head shot of Jill Stein in front of trees

Anti-Science Claims Shadow Stein

Green Party presidential nominee Jill Stein has been waging an uphill battle for name recognition as she pursues her White House bid.

August 21, 2016 | Source: Georgia World | by

WASHINGTON — Green Party presidential nominee Jill Stein has been waging an uphill battle for name recognition as she pursues her White House bid.

But as she emerges in the public eye — she is participating in a CNN-hosted town hall on Wednesday — so have some of the retired medical doctor’s past controversial comments on vaccines, her concerns about wireless Internet use being linked to poor health and her call for a moratorium on genetically modified organisms, or GMOs.

Emerging out of the mid-20th century environmental movement, the Green Party is at its foundation skeptical of establishment guidance and wary of corporate influence in all areas, including science. Stein, the face of the Green Party, has experienced significant backlash online as she has moved from her base within the Green Party to a national audience.

The critiques have been particularly cutting because she has railed against her mainstream opponents as anti-science and called for legal action against oil companies for disseminating information at odds with climate science.

The Green Party is first and foremost an environmentalist political movement, constantly calling for action over the established threat of climate change. Stein has made her signature policy a “Green New Deal,” which would attempt to revolutionize the US energy system and combat climate change.

Stein slammed the notion she was anti-science, telling CNN on Wednesday it was an attempt “by our detractors in the political establishment, amplified by some in the media, to discredit our campaign.”


The most pervasive of the critiques has been Stein’s past statements with regard to vaccines.

Her critics have said Stein played toward so-called “anti-vaxxers” when she told The Washington Post people had “real questions” over vaccines and their potential side-effects.

In an “ask me anything” post on Reddit, she accused the regulatory system in the US of corruption, calling the vaccine approval regime a case where “the foxes are guarding the chicken coop.”

Stein, a graduate of Harvard Medical School, says criticism of her on the issue is akin to the “‘birther’ controversy that hounded President (Barack) Obama” and “swift boat” attacks, made against John Kerry, a decorated Vietnam War veteran and the 2004 Democratic presidential nominee.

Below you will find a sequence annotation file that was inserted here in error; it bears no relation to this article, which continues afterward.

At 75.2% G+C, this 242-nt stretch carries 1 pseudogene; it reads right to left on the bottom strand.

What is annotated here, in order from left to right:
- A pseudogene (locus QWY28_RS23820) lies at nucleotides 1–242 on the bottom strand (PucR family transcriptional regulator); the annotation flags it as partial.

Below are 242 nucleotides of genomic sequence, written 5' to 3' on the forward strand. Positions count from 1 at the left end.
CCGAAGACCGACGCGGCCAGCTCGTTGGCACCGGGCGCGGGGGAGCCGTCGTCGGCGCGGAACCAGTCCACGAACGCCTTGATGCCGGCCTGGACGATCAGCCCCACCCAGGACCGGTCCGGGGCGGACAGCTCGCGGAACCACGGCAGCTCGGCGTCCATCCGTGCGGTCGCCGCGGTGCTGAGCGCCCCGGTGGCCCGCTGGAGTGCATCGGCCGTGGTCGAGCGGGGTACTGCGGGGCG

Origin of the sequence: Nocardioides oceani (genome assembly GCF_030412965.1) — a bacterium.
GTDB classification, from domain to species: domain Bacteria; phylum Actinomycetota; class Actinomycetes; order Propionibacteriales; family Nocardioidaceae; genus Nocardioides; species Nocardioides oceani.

“Dr. Jill Stein has repeatedly articulated her support for vaccinations in interviews and online,” Stein’s campaign said in a statement.

The third-party candidate has said her concern stemmed from corporate influence in the regulatory space, which she believes could prioritize profit over health. In response to an inquiry, Stein said Wednesday morning that she is effectively “the most pro-vaccine and pro-health candidate in this race.”

Asked if “real questions” about vaccines remain, the Stein campaign said it was still concerned over pharmaceutical industry influence over the Food and Drug Administration’s approval process and cited a 1998 anonymous survey of FDA medical officers.

“Anyone who supports vaccinations and wishes to prevent dropping vaccination rates should be concerned about the erosion of public trust caused by the corrupting influence of the pharmaceutical industry in regulatory agencies and government in general,” Stein said in the statement.

The vaccine issue has been a thorny one in recent years, with skeptics taking root in the left and right ends of the US political spectrum.

Several other politicians have gotten flak on the issue, including Republican nominee Donald Trump and former Rep. Michele Bachmann, whose insistence on a potential link between vaccines and autism contributed to her failed 2012 GOP presidential bid.

Trump has voiced his concerns over vaccines for years, writing on Twitter in 2012: “Massive combined inoculations to small children is the cause for big increase in autism….”

In 2014, he wrote, “I am being proven right about massive vaccinations—the doctors lied. Save our children & their future.”